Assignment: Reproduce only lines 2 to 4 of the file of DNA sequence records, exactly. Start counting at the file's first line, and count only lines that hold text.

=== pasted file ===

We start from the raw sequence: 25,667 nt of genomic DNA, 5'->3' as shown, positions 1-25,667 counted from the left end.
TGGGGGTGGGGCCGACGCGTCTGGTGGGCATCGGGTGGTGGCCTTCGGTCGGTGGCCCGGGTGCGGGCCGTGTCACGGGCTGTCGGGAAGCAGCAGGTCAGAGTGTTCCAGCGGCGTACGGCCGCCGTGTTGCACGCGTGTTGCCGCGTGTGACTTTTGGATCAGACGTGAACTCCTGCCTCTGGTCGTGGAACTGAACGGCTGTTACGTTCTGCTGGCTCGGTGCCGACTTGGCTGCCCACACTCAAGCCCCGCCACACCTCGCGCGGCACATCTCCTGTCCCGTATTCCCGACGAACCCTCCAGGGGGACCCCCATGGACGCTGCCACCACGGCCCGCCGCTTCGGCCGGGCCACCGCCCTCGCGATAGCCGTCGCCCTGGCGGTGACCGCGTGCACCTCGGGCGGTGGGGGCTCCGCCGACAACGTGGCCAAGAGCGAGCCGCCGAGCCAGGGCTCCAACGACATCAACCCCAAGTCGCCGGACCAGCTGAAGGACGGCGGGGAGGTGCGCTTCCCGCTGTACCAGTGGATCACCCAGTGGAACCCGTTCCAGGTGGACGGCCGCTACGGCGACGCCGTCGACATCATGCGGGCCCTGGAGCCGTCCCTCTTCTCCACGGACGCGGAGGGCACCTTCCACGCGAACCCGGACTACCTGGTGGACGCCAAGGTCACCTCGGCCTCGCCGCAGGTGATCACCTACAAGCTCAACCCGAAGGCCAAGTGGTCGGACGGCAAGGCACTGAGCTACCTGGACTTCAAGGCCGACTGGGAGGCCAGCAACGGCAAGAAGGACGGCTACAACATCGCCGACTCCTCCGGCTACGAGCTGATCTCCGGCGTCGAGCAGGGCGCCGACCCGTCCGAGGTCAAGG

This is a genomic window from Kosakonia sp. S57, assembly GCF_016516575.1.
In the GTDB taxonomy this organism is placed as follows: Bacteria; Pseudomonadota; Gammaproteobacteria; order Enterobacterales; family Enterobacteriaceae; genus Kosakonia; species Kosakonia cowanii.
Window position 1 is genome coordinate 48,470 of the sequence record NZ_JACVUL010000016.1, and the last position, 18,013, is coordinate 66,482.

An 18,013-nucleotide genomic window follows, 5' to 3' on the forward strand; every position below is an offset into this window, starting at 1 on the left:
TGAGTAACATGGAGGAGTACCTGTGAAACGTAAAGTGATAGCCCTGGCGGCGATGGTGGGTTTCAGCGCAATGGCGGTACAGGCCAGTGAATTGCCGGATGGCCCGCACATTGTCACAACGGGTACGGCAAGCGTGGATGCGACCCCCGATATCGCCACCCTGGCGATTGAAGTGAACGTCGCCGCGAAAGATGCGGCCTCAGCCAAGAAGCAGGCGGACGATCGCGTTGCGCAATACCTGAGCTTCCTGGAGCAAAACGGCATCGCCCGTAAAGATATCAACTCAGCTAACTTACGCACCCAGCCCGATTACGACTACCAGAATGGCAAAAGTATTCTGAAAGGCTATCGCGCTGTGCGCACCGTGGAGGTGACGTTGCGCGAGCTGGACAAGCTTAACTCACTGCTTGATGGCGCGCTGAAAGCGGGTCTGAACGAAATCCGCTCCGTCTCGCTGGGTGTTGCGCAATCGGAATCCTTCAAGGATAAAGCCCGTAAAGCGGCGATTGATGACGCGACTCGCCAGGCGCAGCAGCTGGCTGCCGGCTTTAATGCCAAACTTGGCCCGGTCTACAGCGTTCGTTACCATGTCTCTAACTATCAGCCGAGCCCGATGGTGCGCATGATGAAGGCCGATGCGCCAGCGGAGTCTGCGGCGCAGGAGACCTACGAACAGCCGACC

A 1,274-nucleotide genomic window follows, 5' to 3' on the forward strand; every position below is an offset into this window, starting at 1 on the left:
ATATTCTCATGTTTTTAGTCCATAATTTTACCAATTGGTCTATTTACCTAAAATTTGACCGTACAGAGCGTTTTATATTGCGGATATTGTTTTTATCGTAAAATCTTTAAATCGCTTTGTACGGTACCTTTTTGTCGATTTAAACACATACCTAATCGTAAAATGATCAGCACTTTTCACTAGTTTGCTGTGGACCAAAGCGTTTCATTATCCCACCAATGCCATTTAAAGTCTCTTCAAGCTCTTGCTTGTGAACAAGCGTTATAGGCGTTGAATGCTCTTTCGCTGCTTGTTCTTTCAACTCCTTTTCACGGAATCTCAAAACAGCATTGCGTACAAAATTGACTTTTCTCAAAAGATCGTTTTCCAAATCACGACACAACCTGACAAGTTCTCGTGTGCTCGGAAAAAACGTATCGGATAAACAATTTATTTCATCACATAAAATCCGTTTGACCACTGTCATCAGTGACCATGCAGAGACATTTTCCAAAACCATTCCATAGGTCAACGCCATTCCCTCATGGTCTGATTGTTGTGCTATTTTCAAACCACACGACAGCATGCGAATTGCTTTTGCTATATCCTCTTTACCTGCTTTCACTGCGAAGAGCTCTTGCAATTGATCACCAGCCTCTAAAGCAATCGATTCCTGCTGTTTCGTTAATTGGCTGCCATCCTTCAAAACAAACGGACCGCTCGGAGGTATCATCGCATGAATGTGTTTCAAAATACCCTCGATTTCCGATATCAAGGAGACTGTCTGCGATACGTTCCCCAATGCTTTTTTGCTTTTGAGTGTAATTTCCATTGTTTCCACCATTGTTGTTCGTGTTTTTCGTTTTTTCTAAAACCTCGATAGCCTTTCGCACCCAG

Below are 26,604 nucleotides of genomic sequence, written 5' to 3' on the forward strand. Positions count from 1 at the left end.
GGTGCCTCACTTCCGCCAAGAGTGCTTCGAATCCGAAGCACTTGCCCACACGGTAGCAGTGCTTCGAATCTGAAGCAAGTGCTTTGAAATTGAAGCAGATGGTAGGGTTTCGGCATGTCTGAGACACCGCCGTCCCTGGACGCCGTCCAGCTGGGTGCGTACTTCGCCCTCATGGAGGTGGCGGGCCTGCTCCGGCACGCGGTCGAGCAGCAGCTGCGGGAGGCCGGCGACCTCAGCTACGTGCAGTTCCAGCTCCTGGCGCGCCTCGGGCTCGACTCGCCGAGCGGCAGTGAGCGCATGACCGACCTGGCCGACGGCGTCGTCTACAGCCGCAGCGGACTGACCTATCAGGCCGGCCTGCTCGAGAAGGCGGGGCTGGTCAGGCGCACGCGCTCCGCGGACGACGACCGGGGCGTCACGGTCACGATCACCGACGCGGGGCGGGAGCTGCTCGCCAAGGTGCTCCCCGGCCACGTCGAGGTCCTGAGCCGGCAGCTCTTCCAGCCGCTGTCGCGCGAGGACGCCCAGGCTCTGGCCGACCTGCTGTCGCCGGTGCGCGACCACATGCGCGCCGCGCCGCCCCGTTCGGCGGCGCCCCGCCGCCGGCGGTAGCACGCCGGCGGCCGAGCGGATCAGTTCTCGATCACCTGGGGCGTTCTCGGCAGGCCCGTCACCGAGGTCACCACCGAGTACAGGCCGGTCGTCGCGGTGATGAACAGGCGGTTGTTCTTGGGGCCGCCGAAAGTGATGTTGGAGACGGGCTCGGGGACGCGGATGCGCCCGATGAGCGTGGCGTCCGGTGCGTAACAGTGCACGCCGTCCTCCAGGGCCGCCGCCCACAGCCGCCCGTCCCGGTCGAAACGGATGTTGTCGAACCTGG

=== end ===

TGGGGGTGGGGCCGACGCGTCTGGTGGGCATCGGGTGGTGGCCTTCGGTCGGTGGCCCGGGTGCGGGCCGTGTCACGGGCTGTCGGGAAGCAGCAGGTCAGAGTGTTCCAGCGGCGTACGGCCGCCGTGTTGCACGCGTGTTGCCGCGTGTGACTTTTGGATCAGACGTGAACTCCTGCCTCTGGTCGTGGAACTGAACGGCTGTTACGTTCTGCTGGCTCGGTGCCGACTTGGCTGCCCACACTCAAGCCCCGCCACACCTCGCGCGGCACATCTCCTGTCCCGTATTCCCGACGAACCCTCCAGGGGGACCCCCATGGACGCTGCCACCACGGCCCGCCGCTTCGGCCGGGCCACCGCCCTCGCGATAGCCGTCGCCCTGGCGGTGACCGCGTGCACCTCGGGCGGTGGGGGCTCCGCCGACAACGTGGCCAAGAGCGAGCCGCCGAGCCAGGGCTCCAACGACATCAACCCCAAGTCGCCGGACCAGCTGAAGGACGGCGGGGAGGTGCGCTTCCCGCTGTACCAGTGGATCACCCAGTGGAACCCGTTCCAGGTGGACGGCCGCTACGGCGACGCCGTCGACATCATGCGGGCCCTGGAGCCGTCCCTCTTCTCCACGGACGCGGAGGGCACCTTCCACGCGAACCCGGACTACCTGGTGGACGCCAAGGTCACCTCGGCCTCGCCGCAGGTGATCACCTACAAGCTCAACCCGAAGGCCAAGTGGTCGGACGGCAAGGCACTGAGCTACCTGGACTTCAAGGCCGACTGGGAGGCCAGCAACGGCAAGAAGGACGGCTACAACATCGCCGACTCCTCCGGCTACGAGCTGATCTCCGGCGTCGAGCAGGGCGCCGACCCGTCCGAGGTCAAGG

This is a genomic window from Kosakonia sp. S57, assembly GCF_016516575.1.
In the GTDB taxonomy this organism is placed as follows: Bacteria; Pseudomonadota; Gammaproteobacteria; order Enterobacterales; family Enterobacteriaceae; genus Kosakonia; species Kosakonia cowanii.